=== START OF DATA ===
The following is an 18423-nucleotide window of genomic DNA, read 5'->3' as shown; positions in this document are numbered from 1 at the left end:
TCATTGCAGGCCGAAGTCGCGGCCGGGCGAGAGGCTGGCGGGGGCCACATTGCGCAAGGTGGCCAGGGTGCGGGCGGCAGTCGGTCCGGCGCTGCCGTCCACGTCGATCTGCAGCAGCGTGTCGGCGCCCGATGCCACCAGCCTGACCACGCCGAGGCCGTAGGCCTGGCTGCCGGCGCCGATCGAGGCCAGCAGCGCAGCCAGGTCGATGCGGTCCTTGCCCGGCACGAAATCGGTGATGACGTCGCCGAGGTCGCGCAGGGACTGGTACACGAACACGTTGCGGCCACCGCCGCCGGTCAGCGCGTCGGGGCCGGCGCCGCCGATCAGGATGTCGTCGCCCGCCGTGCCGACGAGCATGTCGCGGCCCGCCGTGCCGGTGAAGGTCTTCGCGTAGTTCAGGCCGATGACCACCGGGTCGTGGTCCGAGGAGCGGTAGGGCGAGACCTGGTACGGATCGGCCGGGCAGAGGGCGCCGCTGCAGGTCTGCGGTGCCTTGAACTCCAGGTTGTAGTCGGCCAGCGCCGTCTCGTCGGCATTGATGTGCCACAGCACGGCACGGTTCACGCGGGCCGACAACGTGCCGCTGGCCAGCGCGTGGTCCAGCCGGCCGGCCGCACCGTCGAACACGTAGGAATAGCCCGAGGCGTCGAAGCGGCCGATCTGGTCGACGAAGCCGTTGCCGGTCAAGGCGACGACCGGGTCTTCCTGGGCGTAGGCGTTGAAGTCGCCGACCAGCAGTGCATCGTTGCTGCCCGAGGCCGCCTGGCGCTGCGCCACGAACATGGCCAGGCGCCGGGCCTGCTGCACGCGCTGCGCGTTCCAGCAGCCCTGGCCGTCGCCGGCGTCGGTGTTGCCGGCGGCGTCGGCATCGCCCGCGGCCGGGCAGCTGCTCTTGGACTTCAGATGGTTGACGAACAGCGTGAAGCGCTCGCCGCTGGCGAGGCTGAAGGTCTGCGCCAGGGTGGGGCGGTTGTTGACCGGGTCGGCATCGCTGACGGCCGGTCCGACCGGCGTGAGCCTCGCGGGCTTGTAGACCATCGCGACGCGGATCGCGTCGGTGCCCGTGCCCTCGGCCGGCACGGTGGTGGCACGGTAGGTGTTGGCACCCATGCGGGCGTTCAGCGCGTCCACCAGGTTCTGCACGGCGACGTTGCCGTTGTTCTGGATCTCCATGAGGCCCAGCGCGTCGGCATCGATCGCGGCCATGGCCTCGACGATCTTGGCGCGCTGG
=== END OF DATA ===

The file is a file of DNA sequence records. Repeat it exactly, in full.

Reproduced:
The following is an 18423-nucleotide window of genomic DNA, read 5'->3' as shown; positions in this document are numbered from 1 at the left end:
TCATTGCAGGCCGAAGTCGCGGCCGGGCGAGAGGCTGGCGGGGGCCACATTGCGCAAGGTGGCCAGGGTGCGGGCGGCAGTCGGTCCGGCGCTGCCGTCCACGTCGATCTGCAGCAGCGTGTCGGCGCCCGATGCCACCAGCCTGACCACGCCGAGGCCGTAGGCCTGGCTGCCGGCGCCGATCGAGGCCAGCAGCGCAGCCAGGTCGATGCGGTCCTTGCCCGGCACGAAATCGGTGATGACGTCGCCGAGGTCGCGCAGGGACTGGTACACGAACACGTTGCGGCCACCGCCGCCGGTCAGCGCGTCGGGGCCGGCGCCGCCGATCAGGATGTCGTCGCCCGCCGTGCCGACGAGCATGTCGCGGCCCGCCGTGCCGGTGAAGGTCTTCGCGTAGTTCAGGCCGATGACCACCGGGTCGTGGTCCGAGGAGCGGTAGGGCGAGACCTGGTACGGATCGGCCGGGCAGAGGGCGCCGCTGCAGGTCTGCGGTGCCTTGAACTCCAGGTTGTAGTCGGCCAGCGCCGTCTCGTCGGCATTGATGTGCCACAGCACGGCACGGTTCACGCGGGCCGACAACGTGCCGCTGGCCAGCGCGTGGTCCAGCCGGCCGGCCGCACCGTCGAACACGTAGGAATAGCCCGAGGCGTCGAAGCGGCCGATCTGGTCGACGAAGCCGTTGCCGGTCAAGGCGACGACCGGGTCTTCCTGGGCGTAGGCGTTGAAGTCGCCGACCAGCAGTGCATCGTTGCTGCCCGAGGCCGCCTGGCGCTGCGCCACGAACATGGCCAGGCGCCGGGCCTGCTGCACGCGCTGCGCGTTCCAGCAGCCCTGGCCGTCGCCGGCGTCGGTGTTGCCGGCGGCGTCGGCATCGCCCGCGGCCGGGCAGCTGCTCTTGGACTTCAGATGGTTGACGAACAGCGTGAAGCGCTCGCCGCTGGCGAGGCTGAAGGTCTGCGCCAGGGTGGGGCGGTTGTTGACCGGGTCGGCATCGCTGACGGCCGGTCCGACCGGCGTGAGCCTCGCGGGCTTGTAGACCATCGCGACGCGGATCGCGTCGGTGCCCGTGCCCTCGGCCGGCACGGTGGTGGCACGGTAGGTGTTGGCACCCATGCGGGCGTTCAGCGCGTCCACCAGGTTCTGCACGGCGACGTTGCCGTTGTTCTGGATCTCCATGAGGCCCAGCGCGTCGGCATCGATCGCGGCCATGGCCTCGACGATCTTGGCGCGCTGG